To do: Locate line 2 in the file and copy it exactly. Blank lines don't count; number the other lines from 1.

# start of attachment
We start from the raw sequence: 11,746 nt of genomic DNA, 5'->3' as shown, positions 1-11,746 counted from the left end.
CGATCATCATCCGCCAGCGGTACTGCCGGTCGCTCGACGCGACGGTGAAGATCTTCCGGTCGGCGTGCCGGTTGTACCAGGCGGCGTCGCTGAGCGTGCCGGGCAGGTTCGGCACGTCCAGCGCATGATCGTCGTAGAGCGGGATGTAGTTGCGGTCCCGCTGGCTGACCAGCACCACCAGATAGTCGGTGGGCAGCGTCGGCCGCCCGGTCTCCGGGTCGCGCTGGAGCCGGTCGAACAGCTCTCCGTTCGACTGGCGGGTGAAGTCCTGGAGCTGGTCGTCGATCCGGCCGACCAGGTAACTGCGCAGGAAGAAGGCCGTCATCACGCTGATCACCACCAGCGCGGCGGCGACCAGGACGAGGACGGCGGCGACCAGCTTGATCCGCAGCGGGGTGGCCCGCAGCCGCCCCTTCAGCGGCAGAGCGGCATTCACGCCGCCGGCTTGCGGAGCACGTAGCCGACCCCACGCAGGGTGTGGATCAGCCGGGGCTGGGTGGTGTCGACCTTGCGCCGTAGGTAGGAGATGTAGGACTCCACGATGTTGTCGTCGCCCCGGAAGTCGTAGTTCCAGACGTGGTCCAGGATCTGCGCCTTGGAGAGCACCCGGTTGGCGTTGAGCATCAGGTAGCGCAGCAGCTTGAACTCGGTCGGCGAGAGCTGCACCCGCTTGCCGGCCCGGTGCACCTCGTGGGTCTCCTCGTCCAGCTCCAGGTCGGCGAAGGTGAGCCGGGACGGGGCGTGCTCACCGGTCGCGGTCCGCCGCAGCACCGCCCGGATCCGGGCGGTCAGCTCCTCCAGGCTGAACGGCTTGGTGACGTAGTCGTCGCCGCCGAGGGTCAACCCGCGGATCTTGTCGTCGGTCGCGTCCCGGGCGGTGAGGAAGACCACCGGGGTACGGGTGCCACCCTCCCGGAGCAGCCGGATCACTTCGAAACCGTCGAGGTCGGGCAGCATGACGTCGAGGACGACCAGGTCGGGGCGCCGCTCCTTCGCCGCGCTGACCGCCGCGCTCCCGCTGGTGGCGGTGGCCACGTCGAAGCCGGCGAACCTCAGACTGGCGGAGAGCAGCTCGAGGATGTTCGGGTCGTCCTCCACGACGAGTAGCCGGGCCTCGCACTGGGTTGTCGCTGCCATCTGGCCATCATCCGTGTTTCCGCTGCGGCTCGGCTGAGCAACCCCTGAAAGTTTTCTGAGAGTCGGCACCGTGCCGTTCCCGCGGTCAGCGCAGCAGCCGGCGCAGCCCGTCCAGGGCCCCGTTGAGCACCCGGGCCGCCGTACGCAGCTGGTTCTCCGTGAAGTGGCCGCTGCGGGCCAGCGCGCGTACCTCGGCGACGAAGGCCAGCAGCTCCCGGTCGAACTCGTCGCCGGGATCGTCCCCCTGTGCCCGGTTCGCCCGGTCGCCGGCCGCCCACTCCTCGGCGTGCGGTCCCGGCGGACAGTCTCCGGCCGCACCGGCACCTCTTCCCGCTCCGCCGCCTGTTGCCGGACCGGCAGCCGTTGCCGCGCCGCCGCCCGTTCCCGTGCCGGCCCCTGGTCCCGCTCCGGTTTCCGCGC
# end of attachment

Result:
CGATCATCATCCGCCAGCGGTACTGCCGGTCGCTCGACGCGACGGTGAAGATCTTCCGGTCGGCGTGCCGGTTGTACCAGGCGGCGTCGCTGAGCGTGCCGGGCAGGTTCGGCACGTCCAGCGCATGATCGTCGTAGAGCGGGATGTAGTTGCGGTCCCGCTGGCTGACCAGCACCACCAGATAGTCGGTGGGCAGCGTCGGCCGCCCGGTCTCCGGGTCGCGCTGGAGCCGGTCGAACAGCTCTCCGTTCGACTGGCGGGTGAAGTCCTGGAGCTGGTCGTCGATCCGGCCGACCAGGTAACTGCGCAGGAAGAAGGCCGTCATCACGCTGATCACCACCAGCGCGGCGGCGACCAGGACGAGGACGGCGGCGACCAGCTTGATCCGCAGCGGGGTGGCCCGCAGCCGCCCCTTCAGCGGCAGAGCGGCATTCACGCCGCCGGCTTGCGGAGCACGTAGCCGACCCCACGCAGGGTGTGGATCAGCCGGGGCTGGGTGGTGTCGACCTTGCGCCGTAGGTAGGAGATGTAGGACTCCACGATGTTGTCGTCGCCCCGGAAGTCGTAGTTCCAGACGTGGTCCAGGATCTGCGCCTTGGAGAGCACCCGGTTGGCGTTGAGCATCAGGTAGCGCAGCAGCTTGAACTCGGTCGGCGAGAGCTGCACCCGCTTGCCGGCCCGGTGCACCTCGTGGGTCTCCTCGTCCAGCTCCAGGTCGGCGAAGGTGAGCCGGGACGGGGCGTGCTCACCGGTCGCGGTCCGCCGCAGCACCGCCCGGATCCGGGCGGTCAGCTCCTCCAGGCTGAACGGCTTGGTGACGTAGTCGTCGCCGCCGAGGGTCAACCCGCGGATCTTGTCGTCGGTCGCGTCCCGGGCGGTGAGGAAGACCACCGGGGTACGGGTGCCACCCTCCCGGAGCAGCCGGATCACTTCGAAACCGTCGAGGTCGGGCAGCATGACGTCGAGGACGACCAGGTCGGGGCGCCGCTCCTTCGCCGCGCTGACCGCCGCGCTCCCGCTGGTGGCGGTGGCCACGTCGAAGCCGGCGAACCTCAGACTGGCGGAGAGCAGCTCGAGGATGTTCGGGTCGTCCTCCACGACGAGTAGCCGGGCCTCGCACTGGGTTGTCGCTGCCATCTGGCCATCATCCGTGTTTCCGCTGCGGCTCGGCTGAGCAACCCCTGAAAGTTTTCTGAGAGTCGGCACCGTGCCGTTCCCGCGGTCAGCGCAGCAGCCGGCGCAGCCCGTCCAGGGCCCCGTTGAGCACCCGGGCCGCCGTACGCAGCTGGTTCTCCGTGAAGTGGCCGCTGCGGGCCAGCGCGCGTACCTCGGCGACGAAGGCCAGCAGCTCCCGGTCGAACTCGTCGCCGGGATCGTCCCCCTGTGCCCGGTTCGCCCGGTCGCCGGCCGCCCACTCCTCGGCGTGCGGTCCCGGCGGACAGTCTCCGGCCGCACCGGCACCTCTTCCCGCTCCGCCGCCTGTTGCCGGACCGGCAGCCGTTGCCGCGCCGCCGCCCGTTCCCGTGCCGGCCCCTGGTCCCGCTCCGGTTTCCGCGC